In 1900 German mathematician David Hilbert laid down a challenge to future generations: He formulated 23 mathematical problems, all fundamentally important, all extremely difficult. A hundred some years later, ten of the twenty-three have been fully solved; eleven are partly solved or simply cannot be solved; and two remain at large. Hilbert's problems had a huge influence on mathematics throughout the 20th century and continue to influence the field today.
We have taken Professor Hilbert’s vision one step further, shifting his lens to a new field of inquiry: the social sciences. After a year and a half of planning with the non-profit Indira Foundation, which initiated the effort and also provided financial support, the Division of Social Science in the Faculty of Arts and Sciences at Harvard convened a panel of multidisciplinary experts to propose and prioritize an analogous set of the world’s hardest unsolved problems in social science. We hoped that this project would not only inspire new research, but also serve to focus funding and inform policy.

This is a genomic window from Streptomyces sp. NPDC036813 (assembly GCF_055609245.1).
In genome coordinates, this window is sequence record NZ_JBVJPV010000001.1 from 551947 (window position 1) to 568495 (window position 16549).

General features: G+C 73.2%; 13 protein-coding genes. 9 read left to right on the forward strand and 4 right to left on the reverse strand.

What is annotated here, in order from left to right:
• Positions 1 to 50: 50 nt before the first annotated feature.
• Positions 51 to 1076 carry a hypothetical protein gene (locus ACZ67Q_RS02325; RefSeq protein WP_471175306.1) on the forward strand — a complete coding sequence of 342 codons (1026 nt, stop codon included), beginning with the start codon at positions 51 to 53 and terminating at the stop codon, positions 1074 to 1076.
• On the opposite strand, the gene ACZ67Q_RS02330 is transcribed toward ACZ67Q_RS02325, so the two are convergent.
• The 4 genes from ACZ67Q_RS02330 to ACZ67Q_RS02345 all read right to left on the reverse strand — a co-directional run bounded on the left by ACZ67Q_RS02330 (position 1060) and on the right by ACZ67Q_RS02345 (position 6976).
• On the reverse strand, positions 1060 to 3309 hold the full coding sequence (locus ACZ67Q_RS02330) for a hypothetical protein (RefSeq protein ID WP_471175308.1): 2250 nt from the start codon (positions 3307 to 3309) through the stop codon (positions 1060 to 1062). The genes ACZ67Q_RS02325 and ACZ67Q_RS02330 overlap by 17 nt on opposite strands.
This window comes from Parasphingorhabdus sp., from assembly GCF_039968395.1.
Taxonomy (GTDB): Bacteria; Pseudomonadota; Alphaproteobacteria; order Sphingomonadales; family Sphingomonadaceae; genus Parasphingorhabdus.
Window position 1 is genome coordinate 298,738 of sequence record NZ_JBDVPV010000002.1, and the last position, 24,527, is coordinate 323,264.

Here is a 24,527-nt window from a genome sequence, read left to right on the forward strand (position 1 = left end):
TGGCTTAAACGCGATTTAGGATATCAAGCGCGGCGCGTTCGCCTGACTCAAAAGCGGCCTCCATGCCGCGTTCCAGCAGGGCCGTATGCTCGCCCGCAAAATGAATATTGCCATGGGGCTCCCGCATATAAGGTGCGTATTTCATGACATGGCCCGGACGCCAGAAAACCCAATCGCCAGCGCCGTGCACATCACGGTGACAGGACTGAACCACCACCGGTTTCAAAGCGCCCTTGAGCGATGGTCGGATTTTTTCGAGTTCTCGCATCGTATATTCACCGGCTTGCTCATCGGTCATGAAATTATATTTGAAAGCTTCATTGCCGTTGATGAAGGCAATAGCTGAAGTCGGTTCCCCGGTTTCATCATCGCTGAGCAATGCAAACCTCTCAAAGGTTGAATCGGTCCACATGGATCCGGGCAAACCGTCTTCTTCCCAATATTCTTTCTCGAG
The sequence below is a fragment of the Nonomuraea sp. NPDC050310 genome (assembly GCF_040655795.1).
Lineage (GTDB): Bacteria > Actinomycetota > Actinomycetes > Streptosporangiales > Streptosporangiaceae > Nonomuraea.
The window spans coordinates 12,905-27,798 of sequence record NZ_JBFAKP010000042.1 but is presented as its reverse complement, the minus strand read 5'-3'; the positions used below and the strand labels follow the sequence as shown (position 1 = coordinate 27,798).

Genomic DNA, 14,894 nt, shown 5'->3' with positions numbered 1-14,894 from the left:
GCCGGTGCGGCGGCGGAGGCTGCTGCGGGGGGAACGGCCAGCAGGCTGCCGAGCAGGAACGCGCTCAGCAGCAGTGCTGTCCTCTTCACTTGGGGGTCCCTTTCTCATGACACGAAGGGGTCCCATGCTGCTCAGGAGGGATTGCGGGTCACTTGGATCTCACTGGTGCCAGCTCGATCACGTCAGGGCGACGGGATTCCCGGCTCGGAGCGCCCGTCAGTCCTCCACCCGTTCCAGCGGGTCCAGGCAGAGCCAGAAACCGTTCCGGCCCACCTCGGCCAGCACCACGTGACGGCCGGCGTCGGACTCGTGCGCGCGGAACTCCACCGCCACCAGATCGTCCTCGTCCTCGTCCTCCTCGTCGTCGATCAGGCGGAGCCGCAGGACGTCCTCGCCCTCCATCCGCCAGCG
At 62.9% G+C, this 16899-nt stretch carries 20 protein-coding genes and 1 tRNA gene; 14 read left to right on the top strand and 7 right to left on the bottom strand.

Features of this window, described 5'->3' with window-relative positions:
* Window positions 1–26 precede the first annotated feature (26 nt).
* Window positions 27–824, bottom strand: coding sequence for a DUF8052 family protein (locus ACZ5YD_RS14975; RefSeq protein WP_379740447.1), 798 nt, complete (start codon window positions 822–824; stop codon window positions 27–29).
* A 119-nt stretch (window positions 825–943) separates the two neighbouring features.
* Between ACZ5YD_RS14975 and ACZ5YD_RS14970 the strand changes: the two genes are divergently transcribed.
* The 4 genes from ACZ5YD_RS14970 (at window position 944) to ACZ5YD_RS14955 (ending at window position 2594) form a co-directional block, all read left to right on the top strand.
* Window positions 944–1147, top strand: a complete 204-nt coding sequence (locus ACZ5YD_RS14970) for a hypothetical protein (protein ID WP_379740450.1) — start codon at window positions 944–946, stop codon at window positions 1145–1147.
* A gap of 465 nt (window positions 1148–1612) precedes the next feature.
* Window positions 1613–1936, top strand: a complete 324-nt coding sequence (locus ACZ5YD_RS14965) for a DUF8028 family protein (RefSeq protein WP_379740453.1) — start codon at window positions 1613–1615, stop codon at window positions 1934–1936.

Keep in mind that Hilbert had it comparatively easy – our challenges are in some ways more fundamental than those faced in mathematics. For instance: What is “social science”? It obviously includes fields such as Economics, Sociology, and Political Science, where societies are studied. And it includes parts of Anthropology, Psychology, and History – but where, precisely, do we draw the line? Can we even draw a line? What is a “problem” in Social Science? It's obvious what a problem in math is, but less obvious here. How can we tell whether what look like two different problems are really distinct, as opposed to being different manifestations of the same underlying problem? How do we decide what makes a problem difficult? And how do we relate difficulty to importance? Finally, how do we know whether a proposed solution is actually a solution?
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